A quick report of initial survey findings on how students view risking failure in their coursework.

Just over a month ago, I conducted a survey of all students in our graphic design program at Miami University and just under 30% of students responded to the survey. The questionnaire was designed to determine how students defined success, how open they were risk failure in their coursework, and what motivated them to do their work. The survey consisted of eight questions, with two being open-ended and the rest where students selected the most accurate answer for the question.

Here’s a quick look at the response data for only the “select the answer that best applies” questions:

What most accurately captures “success” for you as a design student?
79% selected “strong design skills and increased knowledge”
16% selected “praise from instructors and fellow students”
5% selected “high grades”

Would you be willing to take risks in your work and possibly fail in order to earn what you selected above?
89% selected “yes”
11% selected “no”

What statement most accurately captures how you would feel if you were to try to create an innovative design solution and have it fail?
84% selected “I learned something from it and I will keep trying”
11% selected “I should have stuck to what I do well and not pushed it”
5% selected “I must not have what it takes to be a designer”

What would you say motivates you most when doing your design work?
58% selected “the fun of making things and solving problems”
26% selected “pride that everyone knows I created something excellent”
5% selected “fear of failing in front of my instructor, parents, and/or fellow students”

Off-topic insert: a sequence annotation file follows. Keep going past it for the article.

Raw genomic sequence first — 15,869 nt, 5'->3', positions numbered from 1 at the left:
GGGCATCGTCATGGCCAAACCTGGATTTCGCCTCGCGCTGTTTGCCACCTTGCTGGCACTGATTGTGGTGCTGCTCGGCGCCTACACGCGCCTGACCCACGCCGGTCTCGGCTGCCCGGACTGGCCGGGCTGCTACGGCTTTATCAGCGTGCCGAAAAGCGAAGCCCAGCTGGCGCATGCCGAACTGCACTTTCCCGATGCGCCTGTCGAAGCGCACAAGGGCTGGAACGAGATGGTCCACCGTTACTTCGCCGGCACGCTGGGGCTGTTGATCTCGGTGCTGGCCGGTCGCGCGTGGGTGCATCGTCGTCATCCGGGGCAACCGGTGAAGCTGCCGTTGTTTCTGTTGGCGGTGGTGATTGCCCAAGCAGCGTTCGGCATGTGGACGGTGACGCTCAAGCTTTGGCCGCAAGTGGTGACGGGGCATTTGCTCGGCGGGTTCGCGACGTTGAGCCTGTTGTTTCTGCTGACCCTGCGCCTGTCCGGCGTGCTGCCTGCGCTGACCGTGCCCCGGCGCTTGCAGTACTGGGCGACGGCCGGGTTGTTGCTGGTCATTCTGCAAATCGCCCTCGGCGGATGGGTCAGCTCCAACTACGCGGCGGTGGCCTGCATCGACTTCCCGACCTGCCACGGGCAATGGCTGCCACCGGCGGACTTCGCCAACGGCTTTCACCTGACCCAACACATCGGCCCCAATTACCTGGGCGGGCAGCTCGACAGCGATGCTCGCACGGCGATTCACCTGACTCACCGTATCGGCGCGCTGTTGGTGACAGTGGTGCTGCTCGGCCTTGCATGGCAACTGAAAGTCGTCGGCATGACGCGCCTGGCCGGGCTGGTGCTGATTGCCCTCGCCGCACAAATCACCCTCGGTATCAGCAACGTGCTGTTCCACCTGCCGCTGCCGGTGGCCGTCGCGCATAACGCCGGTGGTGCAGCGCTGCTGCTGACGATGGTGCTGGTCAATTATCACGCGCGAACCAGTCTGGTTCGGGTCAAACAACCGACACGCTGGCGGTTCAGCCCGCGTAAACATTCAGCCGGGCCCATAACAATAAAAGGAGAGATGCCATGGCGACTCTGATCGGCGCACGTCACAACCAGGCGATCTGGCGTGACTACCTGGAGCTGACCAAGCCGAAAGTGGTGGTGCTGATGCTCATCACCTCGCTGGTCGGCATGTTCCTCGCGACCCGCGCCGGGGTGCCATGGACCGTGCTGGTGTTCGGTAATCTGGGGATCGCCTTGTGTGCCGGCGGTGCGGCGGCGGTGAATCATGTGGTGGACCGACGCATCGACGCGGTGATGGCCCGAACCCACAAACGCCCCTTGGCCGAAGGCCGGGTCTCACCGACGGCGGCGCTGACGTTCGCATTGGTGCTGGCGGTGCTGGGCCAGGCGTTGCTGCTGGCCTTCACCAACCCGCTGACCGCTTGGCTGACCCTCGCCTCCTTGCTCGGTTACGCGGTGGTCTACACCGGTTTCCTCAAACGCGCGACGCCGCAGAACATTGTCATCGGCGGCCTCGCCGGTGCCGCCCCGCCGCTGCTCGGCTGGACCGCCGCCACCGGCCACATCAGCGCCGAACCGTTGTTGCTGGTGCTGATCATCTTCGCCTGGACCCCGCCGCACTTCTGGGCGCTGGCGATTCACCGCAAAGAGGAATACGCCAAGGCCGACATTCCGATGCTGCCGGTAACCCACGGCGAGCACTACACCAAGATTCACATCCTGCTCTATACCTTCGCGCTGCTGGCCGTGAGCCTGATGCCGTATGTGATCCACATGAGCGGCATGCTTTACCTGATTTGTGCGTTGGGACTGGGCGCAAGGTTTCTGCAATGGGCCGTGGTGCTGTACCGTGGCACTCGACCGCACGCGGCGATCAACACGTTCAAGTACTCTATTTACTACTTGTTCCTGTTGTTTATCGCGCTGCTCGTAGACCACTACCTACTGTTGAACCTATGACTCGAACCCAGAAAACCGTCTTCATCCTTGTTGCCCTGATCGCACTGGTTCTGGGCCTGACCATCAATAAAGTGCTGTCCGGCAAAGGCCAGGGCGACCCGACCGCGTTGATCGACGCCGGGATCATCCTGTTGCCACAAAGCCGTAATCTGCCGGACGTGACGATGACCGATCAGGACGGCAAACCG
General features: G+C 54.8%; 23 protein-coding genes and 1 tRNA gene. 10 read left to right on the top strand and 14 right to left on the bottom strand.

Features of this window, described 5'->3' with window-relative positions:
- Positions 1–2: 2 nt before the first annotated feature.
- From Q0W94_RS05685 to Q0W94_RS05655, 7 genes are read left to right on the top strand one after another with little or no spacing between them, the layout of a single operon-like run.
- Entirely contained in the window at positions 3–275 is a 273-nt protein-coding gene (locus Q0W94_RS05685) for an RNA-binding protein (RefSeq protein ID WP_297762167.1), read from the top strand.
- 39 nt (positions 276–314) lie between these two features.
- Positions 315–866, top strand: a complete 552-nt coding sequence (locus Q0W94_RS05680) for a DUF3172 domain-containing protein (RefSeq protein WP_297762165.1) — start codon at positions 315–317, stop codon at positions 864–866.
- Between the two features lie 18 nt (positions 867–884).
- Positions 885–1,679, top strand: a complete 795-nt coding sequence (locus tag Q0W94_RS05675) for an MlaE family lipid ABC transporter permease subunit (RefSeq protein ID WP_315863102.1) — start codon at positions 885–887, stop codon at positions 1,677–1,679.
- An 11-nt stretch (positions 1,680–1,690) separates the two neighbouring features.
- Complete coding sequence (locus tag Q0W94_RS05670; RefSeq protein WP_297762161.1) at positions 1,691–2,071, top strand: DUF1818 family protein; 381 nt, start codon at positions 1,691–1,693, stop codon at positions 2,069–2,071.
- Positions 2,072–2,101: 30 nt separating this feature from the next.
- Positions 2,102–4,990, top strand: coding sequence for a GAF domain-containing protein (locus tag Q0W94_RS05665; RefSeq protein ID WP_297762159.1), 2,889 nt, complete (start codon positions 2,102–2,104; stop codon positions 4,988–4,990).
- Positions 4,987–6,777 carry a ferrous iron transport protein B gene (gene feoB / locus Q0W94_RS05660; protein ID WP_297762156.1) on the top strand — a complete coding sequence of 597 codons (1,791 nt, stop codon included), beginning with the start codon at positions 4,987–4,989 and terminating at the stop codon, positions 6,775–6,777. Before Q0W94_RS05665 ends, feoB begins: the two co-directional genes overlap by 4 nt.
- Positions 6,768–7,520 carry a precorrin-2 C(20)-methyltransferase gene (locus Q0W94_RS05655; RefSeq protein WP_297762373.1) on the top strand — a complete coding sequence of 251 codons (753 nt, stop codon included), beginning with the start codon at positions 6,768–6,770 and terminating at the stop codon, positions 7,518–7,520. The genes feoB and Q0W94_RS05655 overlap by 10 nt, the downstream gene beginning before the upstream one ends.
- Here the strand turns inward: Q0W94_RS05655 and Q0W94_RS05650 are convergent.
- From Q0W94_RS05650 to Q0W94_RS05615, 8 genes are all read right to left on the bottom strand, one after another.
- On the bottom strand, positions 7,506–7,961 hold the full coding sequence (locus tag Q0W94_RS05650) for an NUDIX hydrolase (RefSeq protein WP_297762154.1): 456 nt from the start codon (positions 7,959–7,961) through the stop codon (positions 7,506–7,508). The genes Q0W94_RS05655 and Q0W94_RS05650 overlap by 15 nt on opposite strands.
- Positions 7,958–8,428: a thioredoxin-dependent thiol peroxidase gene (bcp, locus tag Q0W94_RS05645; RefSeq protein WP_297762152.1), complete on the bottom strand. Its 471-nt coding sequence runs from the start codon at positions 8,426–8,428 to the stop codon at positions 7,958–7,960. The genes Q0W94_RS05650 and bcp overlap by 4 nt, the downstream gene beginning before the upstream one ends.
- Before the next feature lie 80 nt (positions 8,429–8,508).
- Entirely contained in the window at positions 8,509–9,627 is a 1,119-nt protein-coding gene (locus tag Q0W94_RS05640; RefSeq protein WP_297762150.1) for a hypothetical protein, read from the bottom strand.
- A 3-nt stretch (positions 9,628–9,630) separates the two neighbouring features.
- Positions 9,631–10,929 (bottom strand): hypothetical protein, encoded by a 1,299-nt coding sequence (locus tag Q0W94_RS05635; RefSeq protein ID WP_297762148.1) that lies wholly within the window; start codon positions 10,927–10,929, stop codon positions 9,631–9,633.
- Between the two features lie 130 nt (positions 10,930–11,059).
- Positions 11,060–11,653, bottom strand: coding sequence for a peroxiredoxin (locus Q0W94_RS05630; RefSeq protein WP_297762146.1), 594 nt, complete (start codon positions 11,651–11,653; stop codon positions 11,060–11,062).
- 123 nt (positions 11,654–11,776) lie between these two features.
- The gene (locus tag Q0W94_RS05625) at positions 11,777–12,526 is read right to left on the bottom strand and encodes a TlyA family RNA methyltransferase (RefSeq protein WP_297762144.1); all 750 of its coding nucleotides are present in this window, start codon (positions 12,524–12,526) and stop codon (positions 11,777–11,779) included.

11% selected “I don’t know yet”

If you were given a reward for taking risks with your design on a project, which would you choose?
32% selected “praise from instructors and fellow students”
21% selected “bonus points on your grades”
21% selected “no reward would be necessary”
16% selected “an excused absence to have a day off from class”
11% selected “a harder project the next time to push your skills further”

This is just a quick report-out on the data gathered but the qualitative data added insights into the responses above. Overall, responses indicated that students were comfortable taking risks and that the learning gained from risk-taking was what made it valuable. A very low percentage of students seemed to feel that high grades were their ideal. This data will all be analyzed and reported more formally in an upcoming paper.

The project is now being operated with a class this semester to test how students react when they have opportunities to take risks in their coursework.

Dennis Cheatham

Associate Professor, Communication Design

Miami University